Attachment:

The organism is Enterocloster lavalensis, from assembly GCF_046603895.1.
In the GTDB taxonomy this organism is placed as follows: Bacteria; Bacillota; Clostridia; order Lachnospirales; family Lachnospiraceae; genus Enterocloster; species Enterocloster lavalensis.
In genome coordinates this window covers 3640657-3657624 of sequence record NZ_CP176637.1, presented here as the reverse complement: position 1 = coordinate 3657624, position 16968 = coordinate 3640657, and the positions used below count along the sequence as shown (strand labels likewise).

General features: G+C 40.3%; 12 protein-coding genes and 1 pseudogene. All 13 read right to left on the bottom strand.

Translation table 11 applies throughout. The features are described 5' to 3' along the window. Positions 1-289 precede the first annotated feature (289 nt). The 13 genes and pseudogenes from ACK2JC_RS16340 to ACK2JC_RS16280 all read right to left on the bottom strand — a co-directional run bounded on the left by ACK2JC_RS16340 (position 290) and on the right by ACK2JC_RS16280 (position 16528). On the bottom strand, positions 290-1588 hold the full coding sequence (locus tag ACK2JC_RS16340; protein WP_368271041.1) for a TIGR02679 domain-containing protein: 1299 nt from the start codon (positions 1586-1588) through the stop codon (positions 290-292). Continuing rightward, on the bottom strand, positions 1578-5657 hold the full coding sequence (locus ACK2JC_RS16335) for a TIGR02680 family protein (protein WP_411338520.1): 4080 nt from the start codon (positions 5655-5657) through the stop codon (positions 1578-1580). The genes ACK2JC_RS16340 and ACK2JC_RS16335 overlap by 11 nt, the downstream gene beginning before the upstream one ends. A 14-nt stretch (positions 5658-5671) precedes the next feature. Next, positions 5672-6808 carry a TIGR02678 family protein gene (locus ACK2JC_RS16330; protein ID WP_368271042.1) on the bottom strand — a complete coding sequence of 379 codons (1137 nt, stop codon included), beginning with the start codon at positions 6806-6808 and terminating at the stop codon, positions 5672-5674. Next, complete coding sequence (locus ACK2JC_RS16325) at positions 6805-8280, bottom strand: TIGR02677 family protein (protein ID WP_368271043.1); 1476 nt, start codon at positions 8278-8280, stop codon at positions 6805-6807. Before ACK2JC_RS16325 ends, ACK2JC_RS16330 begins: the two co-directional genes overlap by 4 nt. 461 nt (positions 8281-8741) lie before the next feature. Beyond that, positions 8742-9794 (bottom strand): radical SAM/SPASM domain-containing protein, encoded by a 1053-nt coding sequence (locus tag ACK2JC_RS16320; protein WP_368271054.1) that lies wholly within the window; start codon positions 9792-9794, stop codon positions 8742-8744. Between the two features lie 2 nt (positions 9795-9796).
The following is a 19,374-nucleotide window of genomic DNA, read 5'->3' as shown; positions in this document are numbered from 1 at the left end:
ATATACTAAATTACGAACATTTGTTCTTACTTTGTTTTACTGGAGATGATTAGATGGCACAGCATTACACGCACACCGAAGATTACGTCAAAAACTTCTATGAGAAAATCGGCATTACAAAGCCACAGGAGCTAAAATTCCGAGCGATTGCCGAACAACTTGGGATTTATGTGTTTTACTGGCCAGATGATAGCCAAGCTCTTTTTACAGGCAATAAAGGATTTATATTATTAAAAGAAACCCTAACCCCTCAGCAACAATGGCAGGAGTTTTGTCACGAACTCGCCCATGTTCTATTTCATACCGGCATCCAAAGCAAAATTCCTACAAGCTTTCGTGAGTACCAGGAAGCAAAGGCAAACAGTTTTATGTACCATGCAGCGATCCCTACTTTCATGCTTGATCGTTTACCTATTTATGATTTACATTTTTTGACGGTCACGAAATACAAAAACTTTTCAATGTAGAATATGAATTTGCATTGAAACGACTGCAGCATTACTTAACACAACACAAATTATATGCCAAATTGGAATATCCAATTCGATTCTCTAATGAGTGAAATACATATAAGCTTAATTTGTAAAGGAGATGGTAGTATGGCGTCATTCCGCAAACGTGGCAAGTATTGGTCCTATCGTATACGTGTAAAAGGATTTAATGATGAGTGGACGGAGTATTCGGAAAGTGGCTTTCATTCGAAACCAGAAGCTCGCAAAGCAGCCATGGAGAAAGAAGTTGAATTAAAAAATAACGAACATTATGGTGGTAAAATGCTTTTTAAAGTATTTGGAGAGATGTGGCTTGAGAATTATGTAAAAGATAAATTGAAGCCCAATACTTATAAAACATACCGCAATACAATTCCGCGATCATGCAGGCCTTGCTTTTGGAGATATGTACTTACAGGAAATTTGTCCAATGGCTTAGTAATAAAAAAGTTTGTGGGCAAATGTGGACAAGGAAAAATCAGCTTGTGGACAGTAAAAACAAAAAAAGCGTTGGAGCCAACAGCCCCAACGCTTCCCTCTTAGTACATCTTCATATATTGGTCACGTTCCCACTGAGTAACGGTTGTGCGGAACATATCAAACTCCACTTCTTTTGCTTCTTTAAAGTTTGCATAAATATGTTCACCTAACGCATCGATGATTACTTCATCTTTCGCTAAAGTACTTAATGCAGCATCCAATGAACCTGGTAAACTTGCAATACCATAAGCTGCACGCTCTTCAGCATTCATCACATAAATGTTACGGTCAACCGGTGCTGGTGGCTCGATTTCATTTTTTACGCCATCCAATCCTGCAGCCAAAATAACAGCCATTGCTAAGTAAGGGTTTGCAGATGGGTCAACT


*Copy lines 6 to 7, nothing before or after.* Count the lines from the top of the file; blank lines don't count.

The following is a 19,374-nucleotide window of genomic DNA, read 5'->3' as shown; positions in this document are numbered from 1 at the left end:
ATATACTAAATTACGAACATTTGTTCTTACTTTGTTTTACTGGAGATGATTAGATGGCACAGCATTACACGCACACCGAAGATTACGTCAAAAACTTCTATGAGAAAATCGGCATTACAAAGCCACAGGAGCTAAAATTCCGAGCGATTGCCGAACAACTTGGGATTTATGTGTTTTACTGGCCAGATGATAGCCAAGCTCTTTTTACAGGCAATAAAGGATTTATATTATTAAAAGAAACCCTAACCCCTCAGCAACAATGGCAGGAGTTTTGTCACGAACTCGCCCATGTTCTATTTCATACCGGCATCCAAAGCAAAATTCCTACAAGCTTTCGTGAGTACCAGGAAGCAAAGGCAAACAGTTTTATGTACCATGCAGCGATCCCTACTTTCATGCTTGATCGTTTACCTATTTATGATTTACATTTTTTGACGGTCACGAAATACAAAAACTTTTCAATGTAGAATATGAATTTGCATTGAAACGACTGCAGCATTACTTAACACAACACAAATTATATGCCAAATTGGAATATCCAATTCGATTCTCTAATGAGTGAAATACATATAAGCTTAATTTGTAAAGGAGATGGTAGTATGGCGTCATTCCGCAAACGTGGCAAGTATTGGTCCTATCGTATACGTGTAAAAGGATTTAATGATGAGTGGACGGAGTATTCGGAAAGTGGCTTTCATTCGAAACCAGAAGCTCGCAAAGCAGCCATGGAGAAAGAAGTTGAATTAAAAAATAACGAACATTATGGTGGTAAAATGCTTTTTAAAGTATTTGGAGAGATGTGGCTTGAGAATTATGTAAAAGATAAATTGAAGCCCAATACTTATAAAACATACCGCAATACAATTCCGCGATCATGCAGGCCTTGCTTTTGGAGATATGTACTTACAGGAAATTTGTCCAATGGCTTAGTAATAAAAAAGTTTGTGGGCAAATGTGGACAAGGAAAAATCAGCTTGTGGACAGTAAAAACAAAAAAAGCGTTGGAGCCAACAGCCCCAACGCTTCCCTCTTAGTACATCTTCATATATTGGTCACGTTCCCACTGAGTAACGGTTGTGCGGAACATATCAAACTCCACTTCTTTTGCTTCTTTAAAGTTTGCATAAATATGTTCACCTAACGCATCGATGATTACTTCATCTTTCGCTAAAGTACTTAATGCAGCATCCAATGAACCTGGTAAACTTGCAATACCATAAGCTGCACGCTCTTCAGCATTCATCACATAAATGTTACGGTCAACCGGTGCTGGTGGCTCGATTTCATTTTTTACGCCATCCAATCCTGCAGCCAAAATAACAGCCATTGCTAAGTAAGGGTTTGCAGATGGGTCAACT